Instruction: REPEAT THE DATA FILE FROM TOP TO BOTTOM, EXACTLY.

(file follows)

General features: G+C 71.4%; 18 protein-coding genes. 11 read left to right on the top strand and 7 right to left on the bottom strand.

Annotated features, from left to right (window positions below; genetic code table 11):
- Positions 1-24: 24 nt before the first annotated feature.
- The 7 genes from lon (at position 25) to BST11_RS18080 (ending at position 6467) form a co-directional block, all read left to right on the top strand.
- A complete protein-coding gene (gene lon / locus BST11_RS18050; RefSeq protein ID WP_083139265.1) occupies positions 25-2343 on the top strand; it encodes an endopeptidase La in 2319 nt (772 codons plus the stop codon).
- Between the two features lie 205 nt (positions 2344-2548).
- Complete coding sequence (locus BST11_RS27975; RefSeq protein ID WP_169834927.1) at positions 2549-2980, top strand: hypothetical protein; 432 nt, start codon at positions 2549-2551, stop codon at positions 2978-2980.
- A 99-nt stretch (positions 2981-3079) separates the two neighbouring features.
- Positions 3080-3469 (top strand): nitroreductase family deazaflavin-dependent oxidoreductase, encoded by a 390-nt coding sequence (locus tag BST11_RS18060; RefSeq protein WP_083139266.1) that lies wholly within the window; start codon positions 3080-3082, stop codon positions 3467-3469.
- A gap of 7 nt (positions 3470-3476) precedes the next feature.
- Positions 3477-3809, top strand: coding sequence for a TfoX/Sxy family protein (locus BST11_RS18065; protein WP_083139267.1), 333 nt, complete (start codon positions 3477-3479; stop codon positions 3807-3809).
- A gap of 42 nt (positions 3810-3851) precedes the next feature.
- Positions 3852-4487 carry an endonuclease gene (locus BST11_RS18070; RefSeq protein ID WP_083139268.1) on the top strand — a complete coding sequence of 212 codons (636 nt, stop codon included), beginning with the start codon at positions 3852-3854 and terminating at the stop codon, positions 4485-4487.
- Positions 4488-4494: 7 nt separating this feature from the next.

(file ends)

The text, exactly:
General features: G+C 71.4%; 18 protein-coding genes. 11 read left to right on the top strand and 7 right to left on the bottom strand.

Annotated features, from left to right (window positions below; genetic code table 11):
- Positions 1-24: 24 nt before the first annotated feature.
- The 7 genes from lon (at position 25) to BST11_RS18080 (ending at position 6467) form a co-directional block, all read left to right on the top strand.
- A complete protein-coding gene (gene lon / locus BST11_RS18050; RefSeq protein ID WP_083139265.1) occupies positions 25-2343 on the top strand; it encodes an endopeptidase La in 2319 nt (772 codons plus the stop codon).
- Between the two features lie 205 nt (positions 2344-2548).
- Complete coding sequence (locus BST11_RS27975; RefSeq protein ID WP_169834927.1) at positions 2549-2980, top strand: hypothetical protein; 432 nt, start codon at positions 2549-2551, stop codon at positions 2978-2980.
- A 99-nt stretch (positions 2981-3079) separates the two neighbouring features.
- Positions 3080-3469 (top strand): nitroreductase family deazaflavin-dependent oxidoreductase, encoded by a 390-nt coding sequence (locus tag BST11_RS18060; RefSeq protein WP_083139266.1) that lies wholly within the window; start codon positions 3080-3082, stop codon positions 3467-3469.
- A gap of 7 nt (positions 3470-3476) precedes the next feature.
- Positions 3477-3809, top strand: coding sequence for a TfoX/Sxy family protein (locus BST11_RS18065; protein WP_083139267.1), 333 nt, complete (start codon positions 3477-3479; stop codon positions 3807-3809).
- A gap of 42 nt (positions 3810-3851) precedes the next feature.
- Positions 3852-4487 carry an endonuclease gene (locus BST11_RS18070; RefSeq protein ID WP_083139268.1) on the top strand — a complete coding sequence of 212 codons (636 nt, stop codon included), beginning with the start codon at positions 3852-3854 and terminating at the stop codon, positions 4485-4487.
- Positions 4488-4494: 7 nt separating this feature from the next.